Named Ranges in Google Sheets can be used to define a cell or a range of cells and give it a name. Now, instead of using the cell references, you can use the name of the named range in calculations.
For example, suppose I have sales transaction data for a store, and I need to calculate metrics such as the sum of all the sales, count of sales of item A, average sale value, maximum/minimum sale value.
Instead of using the cell references of the range that has the sales data, I can create a named range (with a descriptive name such as ‘SalesData’) and use this name instead.
Using Named Ranges have the following benefits:
Suppose I have a sales transaction data as shown below, and I want to create a named range for the sales data:
Here are the steps to create a named range in Google Sheets:
This will create the Named Range – SalesData.
Once created, you can use the named range in formulas. Here are some examples where you can use the SalesData named range:
There are some rules you need to follow while creating named ranges in Google Sheets.
A named range:
Once a Named Range is created, you may want to change it or update it.
For example, if you have a named range that refers to the sales data, and you have three new transactions that need to be added to the data, you would have to update the named range to include these three additional data points.
Here are the steps to update/edit a named range in Google Sheets:
Named Ranges are great as it allows you to update the named range once and all the formulas using that named range automatically update.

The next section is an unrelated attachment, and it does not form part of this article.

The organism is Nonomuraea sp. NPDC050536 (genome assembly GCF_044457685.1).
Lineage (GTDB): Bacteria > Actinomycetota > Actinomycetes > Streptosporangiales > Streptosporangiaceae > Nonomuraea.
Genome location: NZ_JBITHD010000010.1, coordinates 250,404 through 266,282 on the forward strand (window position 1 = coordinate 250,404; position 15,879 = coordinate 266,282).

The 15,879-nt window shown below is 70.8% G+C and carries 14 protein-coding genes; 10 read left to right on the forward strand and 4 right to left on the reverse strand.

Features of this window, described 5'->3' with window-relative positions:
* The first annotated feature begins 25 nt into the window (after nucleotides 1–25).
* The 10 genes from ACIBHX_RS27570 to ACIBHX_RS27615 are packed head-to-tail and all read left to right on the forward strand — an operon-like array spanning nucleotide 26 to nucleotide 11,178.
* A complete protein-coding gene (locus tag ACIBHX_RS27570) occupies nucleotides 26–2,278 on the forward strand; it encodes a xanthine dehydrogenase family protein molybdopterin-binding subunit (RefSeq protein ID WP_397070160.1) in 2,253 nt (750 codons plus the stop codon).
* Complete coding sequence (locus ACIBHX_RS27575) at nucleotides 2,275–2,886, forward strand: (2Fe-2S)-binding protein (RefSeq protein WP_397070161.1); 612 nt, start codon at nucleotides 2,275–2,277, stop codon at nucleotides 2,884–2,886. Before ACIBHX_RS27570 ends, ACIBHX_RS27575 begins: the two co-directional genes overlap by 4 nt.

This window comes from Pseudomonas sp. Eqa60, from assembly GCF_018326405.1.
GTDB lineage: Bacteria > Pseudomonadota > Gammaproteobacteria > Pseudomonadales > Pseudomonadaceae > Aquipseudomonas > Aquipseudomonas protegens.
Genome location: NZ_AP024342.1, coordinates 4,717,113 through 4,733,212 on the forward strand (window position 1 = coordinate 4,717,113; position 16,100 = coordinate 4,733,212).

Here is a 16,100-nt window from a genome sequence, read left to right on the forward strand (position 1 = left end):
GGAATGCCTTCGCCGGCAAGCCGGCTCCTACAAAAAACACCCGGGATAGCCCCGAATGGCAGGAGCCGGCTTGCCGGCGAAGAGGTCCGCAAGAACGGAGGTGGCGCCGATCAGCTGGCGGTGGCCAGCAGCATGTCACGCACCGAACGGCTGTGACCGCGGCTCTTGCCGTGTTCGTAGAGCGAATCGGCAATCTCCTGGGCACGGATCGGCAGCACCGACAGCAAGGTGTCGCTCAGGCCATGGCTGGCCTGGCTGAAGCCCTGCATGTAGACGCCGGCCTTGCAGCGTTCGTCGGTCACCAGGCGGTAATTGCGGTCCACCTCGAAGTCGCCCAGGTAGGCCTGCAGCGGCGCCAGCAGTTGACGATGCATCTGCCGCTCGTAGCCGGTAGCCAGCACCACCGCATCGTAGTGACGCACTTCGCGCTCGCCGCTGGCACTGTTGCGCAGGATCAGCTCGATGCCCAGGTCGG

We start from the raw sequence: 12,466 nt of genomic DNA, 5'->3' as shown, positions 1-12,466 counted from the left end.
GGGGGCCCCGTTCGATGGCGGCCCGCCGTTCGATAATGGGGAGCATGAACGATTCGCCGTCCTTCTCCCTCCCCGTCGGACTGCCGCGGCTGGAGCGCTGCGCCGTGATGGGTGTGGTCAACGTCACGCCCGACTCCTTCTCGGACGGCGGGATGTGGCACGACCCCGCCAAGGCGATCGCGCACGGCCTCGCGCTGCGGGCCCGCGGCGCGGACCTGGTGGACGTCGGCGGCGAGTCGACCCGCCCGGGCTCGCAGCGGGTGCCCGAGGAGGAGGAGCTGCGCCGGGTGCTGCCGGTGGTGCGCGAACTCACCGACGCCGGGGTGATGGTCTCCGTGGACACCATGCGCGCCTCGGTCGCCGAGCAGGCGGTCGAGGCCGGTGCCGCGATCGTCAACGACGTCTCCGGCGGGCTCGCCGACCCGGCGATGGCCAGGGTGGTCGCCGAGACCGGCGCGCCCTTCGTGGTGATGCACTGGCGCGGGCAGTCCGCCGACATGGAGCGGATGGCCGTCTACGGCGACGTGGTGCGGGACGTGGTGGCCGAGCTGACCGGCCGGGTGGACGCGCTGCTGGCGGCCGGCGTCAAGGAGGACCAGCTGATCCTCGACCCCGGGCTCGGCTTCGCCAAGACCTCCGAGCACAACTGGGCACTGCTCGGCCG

However, doing this manually may seem tedious if you have to frequently update the data or if you have too many named ranges.
While in Excel, it’s possible to create a named range using the OFFSET or INDIRECT formula, it doesn’t work in Google Sheets.
However, you can do that using a neat INDIRECT function trick.
Suppose you have a dataset as shown below and you want to create a named range for the sales data in a way that whenever new data is added, the named range automatically updates.
Here are the steps to create a dynamic named range in Google Sheets:
Now, you can use the following formula to refer to the dynamic named range: =INDIRECT(SalesData).
The INDIRECT function would use the named range and refer to cell F2, which in turn has the reference for the sales data. Since we have made the range in F2 dynamic (by using =“Sheet1!C2:C”&E2), the named range also becomes dynamic.
For example, if you now want to calculate the sum of sales, you can use the formula =SUM(INDIRECT(SalesData)). If more transaction records are added, the formula would automatically update and give you the new sum of sales.
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